Breastfeeding - A Prophylactic to Obesity?

What is it about breastmilk that it can have such a preventative impact on weight years later? There appear to be numerous answers to that question. Babies who are breastfed are better able to program themselves to stop eating when they are full; they learn to self-regulate their caloric intake over time. Parents who bottle-fed want their infant to finish the formula and often over-feed their child. Over-feeding in infancy can increase the number of fat cells. Babies fed formula in the critical early weeks of postnatal life have changes in pancreatic islets and leads to overproduction of insulin and development of obesity in adulthood. Breastfed babies have higher levels of leptin, a hormone that helps to regulate appetite. And feeding a child formula helps develop their natural affinity for foods that are fatty and sweet. Formula is made with sucrose (essentially table sugar) that is much sweeter than lactose, the sugar found in breastmilk.

Experts caution that breastfeeding is certainly not the sole answer to the childhood obesity epidemic. In fact, the clearest predictor of which children will grow up too fat remains genetic -- children with fat parents are five times more likely to be fat. And kids who eat unhealthy diets and don't exercise will become overweight no matter what shape their parents are in. Yet, this new research makes the list of reasons to breastfeed just a little longer.

Reference Material:
•http://www.cdc.gov/nccdphp/dnpa/obesityprevention.htm
When you go to this page, there is a link for the Resource Guide (PDF). Pages 32-36 are the section on BF.
•http://sfgate.com/cgi-bin/article.cgi?f=/c/a/2003/01/08/MN194123.DTL
UC Davis, Kathryn Dewey, Breast milk may help control growing appetite<
•http://www.usatoday.com/news/health/2001-05-15-breastfeeding.htm
Matthew Gillman of Harvard Medical School and Harvard Pilgrim Health Care, (Journal of the American Medical Association)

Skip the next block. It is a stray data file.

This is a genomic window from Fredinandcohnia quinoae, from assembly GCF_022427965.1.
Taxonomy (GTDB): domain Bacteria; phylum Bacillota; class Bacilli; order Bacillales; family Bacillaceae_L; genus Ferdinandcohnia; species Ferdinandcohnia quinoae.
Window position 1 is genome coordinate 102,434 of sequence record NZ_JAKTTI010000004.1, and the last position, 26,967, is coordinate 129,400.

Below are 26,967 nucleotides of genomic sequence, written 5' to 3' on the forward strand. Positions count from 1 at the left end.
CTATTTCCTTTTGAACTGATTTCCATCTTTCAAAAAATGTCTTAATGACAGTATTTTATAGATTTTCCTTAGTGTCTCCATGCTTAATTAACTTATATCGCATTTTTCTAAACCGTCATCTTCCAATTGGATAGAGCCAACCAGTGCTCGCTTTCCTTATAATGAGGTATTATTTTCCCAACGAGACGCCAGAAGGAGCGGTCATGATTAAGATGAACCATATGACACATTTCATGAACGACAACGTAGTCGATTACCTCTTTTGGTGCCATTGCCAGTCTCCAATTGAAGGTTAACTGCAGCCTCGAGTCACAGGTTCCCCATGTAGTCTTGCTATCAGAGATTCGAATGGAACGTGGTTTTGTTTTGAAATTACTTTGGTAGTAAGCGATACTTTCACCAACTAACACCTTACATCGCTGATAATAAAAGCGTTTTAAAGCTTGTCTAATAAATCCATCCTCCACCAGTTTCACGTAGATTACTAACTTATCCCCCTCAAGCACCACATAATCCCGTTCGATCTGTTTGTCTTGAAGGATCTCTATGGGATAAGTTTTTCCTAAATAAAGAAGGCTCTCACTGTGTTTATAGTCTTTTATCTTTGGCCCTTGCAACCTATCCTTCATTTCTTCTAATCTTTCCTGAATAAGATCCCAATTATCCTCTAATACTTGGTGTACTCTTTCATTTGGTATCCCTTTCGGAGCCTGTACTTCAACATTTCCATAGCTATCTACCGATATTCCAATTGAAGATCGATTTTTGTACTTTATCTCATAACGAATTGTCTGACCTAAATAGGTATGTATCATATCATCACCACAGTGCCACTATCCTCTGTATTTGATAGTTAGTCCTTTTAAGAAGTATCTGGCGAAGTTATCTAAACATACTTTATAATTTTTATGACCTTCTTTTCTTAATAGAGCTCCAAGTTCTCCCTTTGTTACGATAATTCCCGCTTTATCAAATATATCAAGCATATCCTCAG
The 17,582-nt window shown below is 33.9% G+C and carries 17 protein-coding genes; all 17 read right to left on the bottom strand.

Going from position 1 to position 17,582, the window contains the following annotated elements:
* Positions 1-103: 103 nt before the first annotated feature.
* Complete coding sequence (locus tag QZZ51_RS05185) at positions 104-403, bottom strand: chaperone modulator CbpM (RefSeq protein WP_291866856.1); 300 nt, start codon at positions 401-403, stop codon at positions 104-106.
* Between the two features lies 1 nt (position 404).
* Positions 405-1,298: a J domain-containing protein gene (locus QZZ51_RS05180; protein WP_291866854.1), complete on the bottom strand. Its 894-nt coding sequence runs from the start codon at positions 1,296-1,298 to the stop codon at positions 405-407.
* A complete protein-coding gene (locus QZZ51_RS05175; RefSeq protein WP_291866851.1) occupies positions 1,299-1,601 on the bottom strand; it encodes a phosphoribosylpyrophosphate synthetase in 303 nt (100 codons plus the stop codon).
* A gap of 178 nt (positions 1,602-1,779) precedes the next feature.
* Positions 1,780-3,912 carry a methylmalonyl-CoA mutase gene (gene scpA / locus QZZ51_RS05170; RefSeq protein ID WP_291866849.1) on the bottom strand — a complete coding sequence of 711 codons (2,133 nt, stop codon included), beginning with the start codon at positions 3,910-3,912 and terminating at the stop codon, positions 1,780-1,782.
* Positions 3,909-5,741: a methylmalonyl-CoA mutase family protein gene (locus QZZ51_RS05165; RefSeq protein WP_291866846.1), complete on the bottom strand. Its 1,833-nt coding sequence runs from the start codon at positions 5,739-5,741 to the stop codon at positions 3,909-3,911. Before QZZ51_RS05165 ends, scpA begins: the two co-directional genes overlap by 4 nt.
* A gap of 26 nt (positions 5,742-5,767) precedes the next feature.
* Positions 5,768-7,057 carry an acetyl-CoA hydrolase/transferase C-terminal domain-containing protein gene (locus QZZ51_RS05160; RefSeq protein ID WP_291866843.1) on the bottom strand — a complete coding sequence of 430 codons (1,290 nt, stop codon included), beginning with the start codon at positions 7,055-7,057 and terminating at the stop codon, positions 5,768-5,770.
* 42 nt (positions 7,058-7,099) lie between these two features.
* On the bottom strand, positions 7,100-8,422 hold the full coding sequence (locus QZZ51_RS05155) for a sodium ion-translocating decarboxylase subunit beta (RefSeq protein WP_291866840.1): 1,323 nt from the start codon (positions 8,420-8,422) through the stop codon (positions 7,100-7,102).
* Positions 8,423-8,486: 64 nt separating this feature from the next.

•Hediger, M.L., Overpeck, M.D., Kuczmarski, R.J., & Ruan, W.J. (2001). Association between infant breastfeeding and overweight in young children. The Journal of the American Medical Association, 285, 2453-2460.
•King, D.E. (2001). Breastfeeding and overweight children and adolescents. International Journal of Childbirth Education, 16, 42.
•http://www.jsonline.com/alive/family/jul99/breast-feeding-obesit071599.asp
Bavarian study, Appeared in the Milwaukee Journal Sentinel on July 16, 1999.•
•http://www.ncbi.nlm.nih.gov/entrez/query.fcgi?cmd=Retrieve&db=PubMed&list_ uids=10406746&dopt=Abstract
Breast feeding and obesity: cross sectional study.
von Kries R, Koletzko B, Sauerwald T, von Mutius E, Barnert D, Grunert V, von Voss H. Institute for Social Paediatrics and Adolescent Medicine, Ludwig Maximilians University, Heiglhofstr 63, D-81377 Munich, Germany.

Dia L. Michels is co-author of Breastfeeding at a Glance: Facts, Figures and Trivia about Lactation and If My Mom Were a Platypus: Mammal Babies and Their Mothers. She can be reached at Dia@PlatypusMedia.com. Reprinted with permission from www.PlatypusMedia.com. Platypus Media is dedicated to portraying the values of family affection, sharing and growth, to give parents the resources to share and explore attachment values with their growing children. For more information, visit www.PlatypusMedia.com or call 1-877-PLATYPS (toll-free).